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Santa Monica Hackathon Results in Major Workflow Overhaul

CityGrows, which won 2016's Hack the Beach coding competition, is a suite of next-generation data management tools that provide access and transparency for smarter city services.

Civic coding competitions have become a mainstay on the gov-tech landscape as a way for software developers to hone their skills and a means for cities to tap needed capabilities on the cheap.
Do these exercises yield practical results? In Santa Monica, Calif., the answer is a clear yes. In 2016 CityGrows won the Hack the Beach event with a suite of tools designed to improve access and visibility into government operations. A year later, the city has reaped tangible rewards.
“Santa Monica is working to make government more responsive, more accountable and more transparent — that's the inspiration for Hack the Beach,” said City Manager Rick Cole. “CityGrows gives us the platform to provide better digital services, and collect and share the data we need to deliver results quicker, faster and better."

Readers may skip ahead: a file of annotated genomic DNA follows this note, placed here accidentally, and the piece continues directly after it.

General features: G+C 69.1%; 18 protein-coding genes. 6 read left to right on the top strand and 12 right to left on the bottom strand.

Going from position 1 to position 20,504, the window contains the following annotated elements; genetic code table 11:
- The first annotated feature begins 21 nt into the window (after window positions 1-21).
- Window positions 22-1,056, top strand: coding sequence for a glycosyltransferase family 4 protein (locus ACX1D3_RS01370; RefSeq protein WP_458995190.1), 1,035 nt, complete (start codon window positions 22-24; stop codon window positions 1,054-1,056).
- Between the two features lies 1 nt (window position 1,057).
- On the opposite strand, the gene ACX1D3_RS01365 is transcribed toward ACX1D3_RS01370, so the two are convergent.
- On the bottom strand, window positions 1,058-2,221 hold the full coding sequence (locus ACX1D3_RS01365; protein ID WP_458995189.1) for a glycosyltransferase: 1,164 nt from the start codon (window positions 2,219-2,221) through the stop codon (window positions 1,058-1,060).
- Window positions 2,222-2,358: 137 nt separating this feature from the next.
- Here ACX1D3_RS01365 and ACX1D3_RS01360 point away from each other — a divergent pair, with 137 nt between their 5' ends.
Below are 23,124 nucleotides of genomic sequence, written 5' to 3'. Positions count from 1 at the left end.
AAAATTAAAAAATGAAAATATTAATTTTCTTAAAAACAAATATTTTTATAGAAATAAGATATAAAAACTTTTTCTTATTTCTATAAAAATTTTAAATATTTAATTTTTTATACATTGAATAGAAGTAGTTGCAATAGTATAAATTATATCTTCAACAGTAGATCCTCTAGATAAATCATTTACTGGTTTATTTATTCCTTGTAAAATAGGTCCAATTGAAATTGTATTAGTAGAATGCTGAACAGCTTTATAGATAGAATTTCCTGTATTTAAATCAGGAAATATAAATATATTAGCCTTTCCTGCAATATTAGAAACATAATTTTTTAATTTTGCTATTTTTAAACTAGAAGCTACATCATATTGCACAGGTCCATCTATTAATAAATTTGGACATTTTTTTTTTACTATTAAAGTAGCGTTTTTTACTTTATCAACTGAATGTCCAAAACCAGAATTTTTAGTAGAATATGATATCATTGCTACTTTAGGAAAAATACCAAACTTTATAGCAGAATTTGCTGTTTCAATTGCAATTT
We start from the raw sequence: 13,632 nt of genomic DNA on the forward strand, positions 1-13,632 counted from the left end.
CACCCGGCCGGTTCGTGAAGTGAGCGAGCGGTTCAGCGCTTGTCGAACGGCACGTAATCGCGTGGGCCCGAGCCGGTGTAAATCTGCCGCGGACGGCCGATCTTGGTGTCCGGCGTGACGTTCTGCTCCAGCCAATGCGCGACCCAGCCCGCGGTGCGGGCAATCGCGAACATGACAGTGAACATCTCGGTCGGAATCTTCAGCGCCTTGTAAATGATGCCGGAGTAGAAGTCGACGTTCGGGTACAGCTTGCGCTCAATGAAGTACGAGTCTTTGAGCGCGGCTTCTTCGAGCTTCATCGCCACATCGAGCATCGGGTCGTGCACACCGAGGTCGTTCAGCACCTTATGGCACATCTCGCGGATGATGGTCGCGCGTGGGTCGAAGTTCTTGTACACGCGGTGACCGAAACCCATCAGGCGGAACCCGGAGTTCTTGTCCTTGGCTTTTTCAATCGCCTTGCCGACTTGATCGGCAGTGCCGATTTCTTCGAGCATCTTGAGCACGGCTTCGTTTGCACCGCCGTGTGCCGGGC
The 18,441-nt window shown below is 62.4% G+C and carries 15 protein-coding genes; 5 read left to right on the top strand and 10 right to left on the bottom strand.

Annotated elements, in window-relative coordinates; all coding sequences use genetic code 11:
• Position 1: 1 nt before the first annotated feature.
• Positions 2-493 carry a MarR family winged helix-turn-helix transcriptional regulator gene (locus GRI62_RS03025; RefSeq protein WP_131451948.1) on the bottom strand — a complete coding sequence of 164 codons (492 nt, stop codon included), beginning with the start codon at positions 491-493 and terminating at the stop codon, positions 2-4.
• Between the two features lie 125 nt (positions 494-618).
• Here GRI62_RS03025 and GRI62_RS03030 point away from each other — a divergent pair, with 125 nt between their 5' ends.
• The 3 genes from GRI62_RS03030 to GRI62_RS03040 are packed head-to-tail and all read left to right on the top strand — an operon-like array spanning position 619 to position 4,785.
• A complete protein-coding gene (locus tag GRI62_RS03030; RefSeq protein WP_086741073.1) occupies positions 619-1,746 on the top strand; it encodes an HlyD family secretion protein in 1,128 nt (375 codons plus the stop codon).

CityGrows offers a workflow and transparency platform to help local governments reduce paper-based workflows and migrate to digital processes. The Santa Monica Transportation Management Division working with the CityGrows team set out to tame a sprawling and labor-intensive data-gathering task, involving small businesses that are required to submit detailed transportation management plans aimed at reducing peak-hour solo commute trips for employees.